Online Negativity and How to Deal With It

It seems that on many of the networks and lists on which I participate, there’s been an issue with “negativity” lately. Many have had members leave because of the negativity that they perceive.

You know, I would never be one to come out “in defense” of negativity. It frustrates me as much as it does anyone here, and those of you who have been around a while know that I’ve dealt with more than my share of it as a moderator (going on four years as a network leader).

On the one hand, I can understand why people wouldn’t voluntarily choose to be in a place where negativity prevails.

On the other hand, I also recognize that these communities are a microcosm of the rest of the business world. Here, you can learn to deal with difficult people in a low-risk environment. In small doses, it’s almost like a training ring for dealing with difficult people face-to-face. And if you can’t deal with them here — ignore them or confront them, as appropriate — how can you expect to be able to deal with them in the real world?

As much as I am “shocked and dismayed” at some of the negativity I’ve seen, I’m equally “shocked and dismayed” at how quickly and easily some people take things personally that aren’t personal, or stop participating because one or two people are being difficult. You don’t have to invest a lot of time to speak your truth — you just have to stand up and be counted. I think there’d be a lot less of all that negativity if a lot more people would let their voice be heard, even once.

I have been told by some that I am tolerant and forgiving to a fault — I’ve put up with difficult people on my networks longer than other moderators might, and longer perhaps than some of the other members might like. But I believe that *I* grow through that process of forgiving and trying to understand and communicate effectively with some of those difficult people.

I’ve certainly seen people cross the limits of acceptable behavior, both in public and many messages I’ve been forwarded in private. When people do clearly cross that line, there have to be consequences, and at some point that includes ejecting them from a network and eventually from Ryze.

What I’ve also seen, though, is people who I believe, based on private conversation, are sincerely trying to get at “the truth” — by sharing what they know and perhaps by learning something new. Their style can seem abrasive at first glance (OK, even at second glance), but if you react to the abrasiveness with more of the same, the conversation devolves into the kind of situations we’re talking about. I also know from first-hand experience that if you agree with them on the common goal — the discovery of truth, and focus on that, the entire tone of the conversation changes.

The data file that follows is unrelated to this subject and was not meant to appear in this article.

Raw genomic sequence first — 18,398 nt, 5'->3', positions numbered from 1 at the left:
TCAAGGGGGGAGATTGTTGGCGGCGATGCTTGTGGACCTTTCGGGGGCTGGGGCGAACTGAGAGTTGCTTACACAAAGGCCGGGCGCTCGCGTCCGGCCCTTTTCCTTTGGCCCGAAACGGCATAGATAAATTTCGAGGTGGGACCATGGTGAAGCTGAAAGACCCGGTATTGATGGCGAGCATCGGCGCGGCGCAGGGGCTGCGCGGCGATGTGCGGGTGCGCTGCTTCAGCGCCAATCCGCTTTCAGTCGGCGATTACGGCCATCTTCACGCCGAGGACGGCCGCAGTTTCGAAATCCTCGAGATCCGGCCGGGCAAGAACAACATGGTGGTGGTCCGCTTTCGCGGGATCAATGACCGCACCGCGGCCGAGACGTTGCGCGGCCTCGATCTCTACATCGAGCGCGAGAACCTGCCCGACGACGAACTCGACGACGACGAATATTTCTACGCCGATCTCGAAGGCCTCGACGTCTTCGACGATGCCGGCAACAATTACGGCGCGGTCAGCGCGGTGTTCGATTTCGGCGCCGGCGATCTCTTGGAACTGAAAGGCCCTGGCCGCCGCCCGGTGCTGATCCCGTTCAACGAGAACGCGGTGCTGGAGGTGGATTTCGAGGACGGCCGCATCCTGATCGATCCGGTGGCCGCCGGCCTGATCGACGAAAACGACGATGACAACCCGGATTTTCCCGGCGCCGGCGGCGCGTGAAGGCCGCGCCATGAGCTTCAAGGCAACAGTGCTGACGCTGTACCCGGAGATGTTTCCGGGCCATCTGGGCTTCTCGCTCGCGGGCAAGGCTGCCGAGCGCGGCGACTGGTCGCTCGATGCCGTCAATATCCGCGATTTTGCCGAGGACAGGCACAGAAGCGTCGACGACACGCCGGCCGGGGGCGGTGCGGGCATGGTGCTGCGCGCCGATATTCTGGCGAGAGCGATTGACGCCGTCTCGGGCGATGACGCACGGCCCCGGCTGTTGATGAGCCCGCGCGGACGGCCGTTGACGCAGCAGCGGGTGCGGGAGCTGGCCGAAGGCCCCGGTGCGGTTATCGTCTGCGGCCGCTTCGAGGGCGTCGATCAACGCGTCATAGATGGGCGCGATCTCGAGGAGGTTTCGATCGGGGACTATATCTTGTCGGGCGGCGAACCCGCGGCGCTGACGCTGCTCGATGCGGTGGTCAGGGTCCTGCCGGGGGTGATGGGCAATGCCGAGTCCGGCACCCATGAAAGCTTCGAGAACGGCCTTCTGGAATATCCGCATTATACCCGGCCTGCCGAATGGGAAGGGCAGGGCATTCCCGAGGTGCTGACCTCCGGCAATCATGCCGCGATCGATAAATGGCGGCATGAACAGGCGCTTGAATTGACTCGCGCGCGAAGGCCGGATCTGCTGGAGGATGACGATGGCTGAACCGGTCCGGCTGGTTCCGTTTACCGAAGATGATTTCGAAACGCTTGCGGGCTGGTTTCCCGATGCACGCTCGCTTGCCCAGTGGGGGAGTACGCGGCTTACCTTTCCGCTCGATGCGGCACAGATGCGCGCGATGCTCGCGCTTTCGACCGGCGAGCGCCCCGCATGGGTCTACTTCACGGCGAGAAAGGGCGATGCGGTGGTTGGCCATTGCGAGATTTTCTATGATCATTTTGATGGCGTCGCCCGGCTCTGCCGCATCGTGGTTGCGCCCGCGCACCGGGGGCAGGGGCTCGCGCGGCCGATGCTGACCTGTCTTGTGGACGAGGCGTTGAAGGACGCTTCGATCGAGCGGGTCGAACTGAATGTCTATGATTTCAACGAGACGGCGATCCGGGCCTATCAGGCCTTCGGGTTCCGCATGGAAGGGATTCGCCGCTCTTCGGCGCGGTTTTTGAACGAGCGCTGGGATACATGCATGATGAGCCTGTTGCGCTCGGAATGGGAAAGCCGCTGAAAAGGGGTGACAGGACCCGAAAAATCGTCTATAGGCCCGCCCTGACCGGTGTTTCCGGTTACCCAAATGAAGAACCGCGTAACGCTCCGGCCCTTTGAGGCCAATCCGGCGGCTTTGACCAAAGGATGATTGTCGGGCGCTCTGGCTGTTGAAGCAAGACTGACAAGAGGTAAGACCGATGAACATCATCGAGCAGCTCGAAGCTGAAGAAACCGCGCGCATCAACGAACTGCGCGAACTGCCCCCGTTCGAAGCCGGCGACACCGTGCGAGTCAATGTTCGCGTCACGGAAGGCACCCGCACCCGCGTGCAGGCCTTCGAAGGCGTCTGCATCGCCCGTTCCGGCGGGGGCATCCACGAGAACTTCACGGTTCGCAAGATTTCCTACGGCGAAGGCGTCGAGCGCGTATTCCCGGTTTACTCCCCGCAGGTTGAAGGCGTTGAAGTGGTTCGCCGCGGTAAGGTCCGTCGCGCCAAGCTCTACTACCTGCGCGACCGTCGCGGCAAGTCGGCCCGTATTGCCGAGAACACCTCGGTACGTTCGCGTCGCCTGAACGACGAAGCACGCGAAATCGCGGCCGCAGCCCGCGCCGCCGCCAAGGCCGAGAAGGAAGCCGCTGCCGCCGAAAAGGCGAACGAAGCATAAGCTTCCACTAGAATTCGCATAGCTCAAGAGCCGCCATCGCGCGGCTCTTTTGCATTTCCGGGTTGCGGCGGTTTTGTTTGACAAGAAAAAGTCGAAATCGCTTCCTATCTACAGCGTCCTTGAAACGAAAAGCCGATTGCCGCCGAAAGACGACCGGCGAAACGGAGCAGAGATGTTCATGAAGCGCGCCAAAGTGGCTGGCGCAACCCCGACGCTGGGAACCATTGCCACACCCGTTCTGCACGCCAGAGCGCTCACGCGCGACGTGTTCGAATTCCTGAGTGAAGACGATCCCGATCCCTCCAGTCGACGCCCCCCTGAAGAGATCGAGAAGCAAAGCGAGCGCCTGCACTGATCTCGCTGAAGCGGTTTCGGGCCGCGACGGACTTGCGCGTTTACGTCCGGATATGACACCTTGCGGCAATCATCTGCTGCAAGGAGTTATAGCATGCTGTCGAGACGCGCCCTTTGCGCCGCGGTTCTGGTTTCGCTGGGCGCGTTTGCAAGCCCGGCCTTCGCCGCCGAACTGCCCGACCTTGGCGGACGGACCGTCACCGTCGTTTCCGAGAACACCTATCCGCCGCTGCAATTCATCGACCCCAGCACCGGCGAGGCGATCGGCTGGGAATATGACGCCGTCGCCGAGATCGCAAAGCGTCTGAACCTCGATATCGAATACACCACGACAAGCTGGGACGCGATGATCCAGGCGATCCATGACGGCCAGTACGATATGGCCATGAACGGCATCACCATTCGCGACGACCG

It takes two (or more) people for a conversation to degrade into a downward spiral. Who is responsible when a conversation does that? The person who bumped up against “the line” several times? The person who finally crossed it? Or each and every person who takes a step down the spiral instead of back up?

It doesn’t relieve the other person of their responsibility for us to look at the situation and ask, “What part did *I* play in that? What can I do differently to change this situation?”

So this is not “in defense” of negativity. Nor am I suggesting that other group leaders should adhere to the standards I have chosen.

But what I DO recommend is to not just merely shy away from or avoid that negativity when you see it. Confront it, challenge it, challenge yourself to speak your truth even in the face of negativity. Challenge yourself to be at your best even when others are at their worst.

Stand up and speak your truth, rather than blaming others when the conversation deteriorates into negativity. Rather than expecting moderators to take care of it — think about what YOU can do about it.

I was watching that great Larry King show yesterday on “Beyond Positive Thinking” with Bob Proctor, Michael Beckwith, John Assaraf, et al., and I was reminded again…

WE decide how we react to what happens around us. Why avoid negativity? It only brings you down IF YOU LET IT!

Look at it another way…

Negativity is also an opportunity for you to be a peacemaker.
Negativity is also an opportunity for you to be compassionate.
Negativity is an opportunity for you to work on your own communication skills.

Running away from negativity is one way to deal with it, but then you just end up leaving other people to deal with it, and eventually a string of abandoned spaces.

The other way to deal with it is to confront it, head-on — NOT with superior firepower, but to disarm it.

Nobody can hurt you with anything they say on a discussion board unless you let them. Why would you give up your peace to ANYONE? Why would you give up a space that works for you to anyone?

I say, stop expecting site owners and forum moderators to just make it all go away and instead take a stand. It’s not that hard to do — just have to start with the decision to do so.

“Opposition is a natural part of life. Just as we develop our physical muscles through overcoming opposition – such as lifting weights – we develop our character muscles by overcoming challenges and adversity.”
– Stephen R. Covey

“He that wrestles with us strengthens our nerves, and sharpens our skill. Our antagonist is our helper. This amicable conflict with difficulty helps us to an intimate acquaintance with our object, and compels us to consider it in all its relations. It will not suffer us to be superficial.”
– Edmund Burke

“There is no education like adversity.”
– Benjamin Disraeli

“Conflict is the gadfly of thought. It stirs us to observation and memory. It instigates to invention. It shocks us out of sheeplike passivity, and sets us at noting and contriving.”
– John Dewey